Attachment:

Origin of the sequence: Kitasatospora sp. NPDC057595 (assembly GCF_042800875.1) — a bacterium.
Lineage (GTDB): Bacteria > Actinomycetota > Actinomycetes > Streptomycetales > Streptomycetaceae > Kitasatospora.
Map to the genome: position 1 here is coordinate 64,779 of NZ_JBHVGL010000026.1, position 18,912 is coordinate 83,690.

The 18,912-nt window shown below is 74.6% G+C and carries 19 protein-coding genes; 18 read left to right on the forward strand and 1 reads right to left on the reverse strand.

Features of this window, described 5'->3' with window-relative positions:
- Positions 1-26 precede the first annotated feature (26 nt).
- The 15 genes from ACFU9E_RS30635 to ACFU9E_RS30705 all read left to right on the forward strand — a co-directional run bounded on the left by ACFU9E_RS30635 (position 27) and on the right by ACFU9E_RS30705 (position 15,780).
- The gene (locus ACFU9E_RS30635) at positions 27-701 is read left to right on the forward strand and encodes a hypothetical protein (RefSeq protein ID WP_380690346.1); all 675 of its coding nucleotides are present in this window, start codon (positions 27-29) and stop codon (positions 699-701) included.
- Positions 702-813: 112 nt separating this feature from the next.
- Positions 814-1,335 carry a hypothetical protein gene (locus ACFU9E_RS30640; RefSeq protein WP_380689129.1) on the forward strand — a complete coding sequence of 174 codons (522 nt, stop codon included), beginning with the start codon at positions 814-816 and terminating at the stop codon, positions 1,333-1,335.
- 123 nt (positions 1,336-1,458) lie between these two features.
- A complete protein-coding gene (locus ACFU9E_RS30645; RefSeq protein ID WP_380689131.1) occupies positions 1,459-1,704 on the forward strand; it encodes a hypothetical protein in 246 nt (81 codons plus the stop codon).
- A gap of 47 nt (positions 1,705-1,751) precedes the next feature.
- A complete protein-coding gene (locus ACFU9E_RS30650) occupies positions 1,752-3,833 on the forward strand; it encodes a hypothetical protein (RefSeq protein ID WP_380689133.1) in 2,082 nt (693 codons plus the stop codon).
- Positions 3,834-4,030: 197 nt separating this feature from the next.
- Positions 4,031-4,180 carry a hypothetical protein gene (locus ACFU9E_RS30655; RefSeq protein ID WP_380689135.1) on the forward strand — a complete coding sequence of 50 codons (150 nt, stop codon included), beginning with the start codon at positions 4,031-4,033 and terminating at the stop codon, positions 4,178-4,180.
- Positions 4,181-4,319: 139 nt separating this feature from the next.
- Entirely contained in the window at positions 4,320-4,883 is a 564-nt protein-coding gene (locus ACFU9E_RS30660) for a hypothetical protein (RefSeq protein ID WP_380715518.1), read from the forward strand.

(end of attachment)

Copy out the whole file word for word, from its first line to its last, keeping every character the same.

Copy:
Origin of the sequence: Kitasatospora sp. NPDC057595 (assembly GCF_042800875.1) — a bacterium.
Lineage (GTDB): Bacteria > Actinomycetota > Actinomycetes > Streptomycetales > Streptomycetaceae > Kitasatospora.
Map to the genome: position 1 here is coordinate 64,779 of NZ_JBHVGL010000026.1, position 18,912 is coordinate 83,690.

The 18,912-nt window shown below is 74.6% G+C and carries 19 protein-coding genes; 18 read left to right on the forward strand and 1 reads right to left on the reverse strand.

Features of this window, described 5'->3' with window-relative positions:
- Positions 1-26 precede the first annotated feature (26 nt).
- The 15 genes from ACFU9E_RS30635 to ACFU9E_RS30705 all read left to right on the forward strand — a co-directional run bounded on the left by ACFU9E_RS30635 (position 27) and on the right by ACFU9E_RS30705 (position 15,780).
- The gene (locus ACFU9E_RS30635) at positions 27-701 is read left to right on the forward strand and encodes a hypothetical protein (RefSeq protein ID WP_380690346.1); all 675 of its coding nucleotides are present in this window, start codon (positions 27-29) and stop codon (positions 699-701) included.
- Positions 702-813: 112 nt separating this feature from the next.
- Positions 814-1,335 carry a hypothetical protein gene (locus ACFU9E_RS30640; RefSeq protein WP_380689129.1) on the forward strand — a complete coding sequence of 174 codons (522 nt, stop codon included), beginning with the start codon at positions 814-816 and terminating at the stop codon, positions 1,333-1,335.
- 123 nt (positions 1,336-1,458) lie between these two features.
- A complete protein-coding gene (locus ACFU9E_RS30645; RefSeq protein ID WP_380689131.1) occupies positions 1,459-1,704 on the forward strand; it encodes a hypothetical protein in 246 nt (81 codons plus the stop codon).
- A gap of 47 nt (positions 1,705-1,751) precedes the next feature.
- A complete protein-coding gene (locus ACFU9E_RS30650) occupies positions 1,752-3,833 on the forward strand; it encodes a hypothetical protein (RefSeq protein ID WP_380689133.1) in 2,082 nt (693 codons plus the stop codon).
- Positions 3,834-4,030: 197 nt separating this feature from the next.
- Positions 4,031-4,180 carry a hypothetical protein gene (locus ACFU9E_RS30655; RefSeq protein ID WP_380689135.1) on the forward strand — a complete coding sequence of 50 codons (150 nt, stop codon included), beginning with the start codon at positions 4,031-4,033 and terminating at the stop codon, positions 4,178-4,180.
- Positions 4,181-4,319: 139 nt separating this feature from the next.
- Entirely contained in the window at positions 4,320-4,883 is a 564-nt protein-coding gene (locus ACFU9E_RS30660) for a hypothetical protein (RefSeq protein ID WP_380715518.1), read from the forward strand.